In our weekly digest, find all of the stories you might have missed. Read on for the latest announcements crossing the BOH news desk.
TRAGEDY AT NOTRE-DAME
Yesterday hearts broke around the world as Notre-Dame’s spire collapsed in flames. The cause of the fire is not yet confirmed, though it’s suspected to be related to renovations in progress. One of the most famous landmarks in the world, with 13 million annual guests, Notre-Dame was first built in the 1300s. The spire was redone by architects Jean-Baptiste-Antoine Lassus and Eugène-Emmanuel Viollet-le-Duc in the mid-1800s.
The French government said that the cathedral’s Christian relics are safe, including the front towers and the crown of thorns. “But other historically important items have suffered,” reported The New York Times. “There is still little news on the condition of many other items of importance—including sculptures and stained glass windows—and how they have been affected by the fire, smoke, water and falling materials like melted lead.”
The French design community expressed their shock and devastation over the tragedy. Interior designer Sarah Poniatowski posted a photo of the cathedral enveloped in smoke on Instagram, with the caption: “Notre histoire … notre si belle grande dame,” which translates to “Our history … our beautiful lady.” Paris-based home decor brand Fort Interieur replied to the post with the comment: “C’est une catastrophe … j’espere que nous aurons a cœur de reconstruire tout ce qui a été détruit … la Dame doit absolument renaître de ses cendres.” (“It’s a catastrophe … I hope that we will have the heart to rebuild everything that has been destroyed … the Lady must absolutely be reborn from her ashes.”)
On this side of the pond, many American designers also took to social media: “How for granted we take the standing of so many unique buildings. We expect them to always bear witness to our unfolding lives,” said Connecticut-based designer Susanna Salk on Instagram. “If only every individual memory of this place were a drop of water, then surely the flames would be extinguished by now.”
OPENINGS, AUCTIONS AND EVENTS
The Philadelphia Design District is hosting a rooftop terrace evening on May 8 to fundraise for up-and-coming designers at Charter High School for Architecture + Design. There will be art and product in a silent auction. Tickets are available here.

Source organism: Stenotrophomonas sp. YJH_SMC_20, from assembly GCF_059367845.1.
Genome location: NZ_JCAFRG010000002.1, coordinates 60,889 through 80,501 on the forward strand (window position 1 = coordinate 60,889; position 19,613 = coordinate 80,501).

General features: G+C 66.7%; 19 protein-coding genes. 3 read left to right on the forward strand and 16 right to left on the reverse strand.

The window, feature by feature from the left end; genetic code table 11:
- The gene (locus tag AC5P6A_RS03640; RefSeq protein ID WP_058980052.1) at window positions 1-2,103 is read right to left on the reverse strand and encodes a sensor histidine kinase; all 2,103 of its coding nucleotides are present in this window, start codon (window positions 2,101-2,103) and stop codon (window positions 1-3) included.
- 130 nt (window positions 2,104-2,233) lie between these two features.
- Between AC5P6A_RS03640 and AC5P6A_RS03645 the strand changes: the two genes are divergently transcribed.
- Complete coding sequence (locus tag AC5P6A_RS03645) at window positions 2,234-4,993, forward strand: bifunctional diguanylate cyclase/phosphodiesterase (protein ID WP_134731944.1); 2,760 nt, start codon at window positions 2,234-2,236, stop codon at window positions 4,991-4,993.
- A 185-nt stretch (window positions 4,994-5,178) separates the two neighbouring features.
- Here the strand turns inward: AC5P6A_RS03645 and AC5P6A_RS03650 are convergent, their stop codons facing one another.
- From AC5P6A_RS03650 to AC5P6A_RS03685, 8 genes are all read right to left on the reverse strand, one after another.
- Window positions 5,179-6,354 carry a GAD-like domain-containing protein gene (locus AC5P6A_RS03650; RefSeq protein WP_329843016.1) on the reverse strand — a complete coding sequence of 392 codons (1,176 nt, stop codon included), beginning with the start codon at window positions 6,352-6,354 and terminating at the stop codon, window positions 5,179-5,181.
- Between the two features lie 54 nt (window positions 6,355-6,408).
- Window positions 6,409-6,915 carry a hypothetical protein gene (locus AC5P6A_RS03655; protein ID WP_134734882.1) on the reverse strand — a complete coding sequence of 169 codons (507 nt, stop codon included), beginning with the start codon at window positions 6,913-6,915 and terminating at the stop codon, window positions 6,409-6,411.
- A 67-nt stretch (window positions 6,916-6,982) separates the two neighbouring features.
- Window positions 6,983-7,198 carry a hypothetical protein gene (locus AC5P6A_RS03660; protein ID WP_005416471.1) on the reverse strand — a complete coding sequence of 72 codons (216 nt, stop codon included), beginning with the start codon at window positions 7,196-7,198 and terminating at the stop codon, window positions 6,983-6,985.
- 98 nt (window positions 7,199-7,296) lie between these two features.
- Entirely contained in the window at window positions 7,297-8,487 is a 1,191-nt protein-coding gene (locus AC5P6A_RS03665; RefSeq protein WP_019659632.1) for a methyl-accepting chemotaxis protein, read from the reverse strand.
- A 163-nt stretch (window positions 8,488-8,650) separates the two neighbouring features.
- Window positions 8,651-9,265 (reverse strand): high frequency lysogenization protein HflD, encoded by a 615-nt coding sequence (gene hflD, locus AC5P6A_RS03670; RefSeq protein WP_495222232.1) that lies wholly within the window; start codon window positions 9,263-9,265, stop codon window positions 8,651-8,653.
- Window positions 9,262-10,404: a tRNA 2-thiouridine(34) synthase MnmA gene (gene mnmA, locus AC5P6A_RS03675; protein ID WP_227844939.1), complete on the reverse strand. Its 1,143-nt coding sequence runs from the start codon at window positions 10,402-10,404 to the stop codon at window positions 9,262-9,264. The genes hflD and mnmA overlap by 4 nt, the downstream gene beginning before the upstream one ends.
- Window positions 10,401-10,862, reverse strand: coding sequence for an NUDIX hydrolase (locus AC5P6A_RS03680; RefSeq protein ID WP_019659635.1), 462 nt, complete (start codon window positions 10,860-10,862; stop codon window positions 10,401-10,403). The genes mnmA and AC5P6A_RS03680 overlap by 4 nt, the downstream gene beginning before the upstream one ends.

Starting today on the Sotheby’s Home website, Atlanta-based interior designer Danielle Rollins is consigning pieces she used in the Palm Beach Kips Bay Decorators Show House, including a framed Hermès scarf, Clarence slipper chairs and vintage Russell Woodard outdoor pieces.
The San Francisco Decorator Showcase announced this year’s 37 participating designers, including Lindsay Anyon Brier and Jo Ann Hartley. It will be held at 3800 Washington Street, from April 27 to May 27; tickets are available here.
LAUNCHES, COLLABORATIONS AND PARTNERSHIPS
Interior designer Libby Langdon partnered with Fairfield Chair Company on a home furnishings collection that includes casegoods and upholstery. The 40-plus SKUs will debut at High Point Market this fall. “I’ve designed upholstery before but have always wanted to enter into the world of casegoods and flex those design muscles,” says Langdon. “When I design a client’s home, I’m usually designing one living room, one kitchen, but three to six bedrooms, so the need is there big-time. I’m thrilled that Fairfield is exploring this category with me as part of this initial launch.” This is the furniture company’s first time producing bedroom products, as well as Langdon’s first licensed collection.
Swedish mattress brand Hästens, maker of the $189,000 mattress, has teamed up with London-based designer Ilse Crawford on Being, a collection that comprises a bed linen, lumbar pillow, bed skirt and upholstered headboard, made with hypoallergenic fabrics like hemp and linen. The collection retails from $140 for a pillowcase to $3,090 for the headboard, and it will become available in the U.S. on June 1.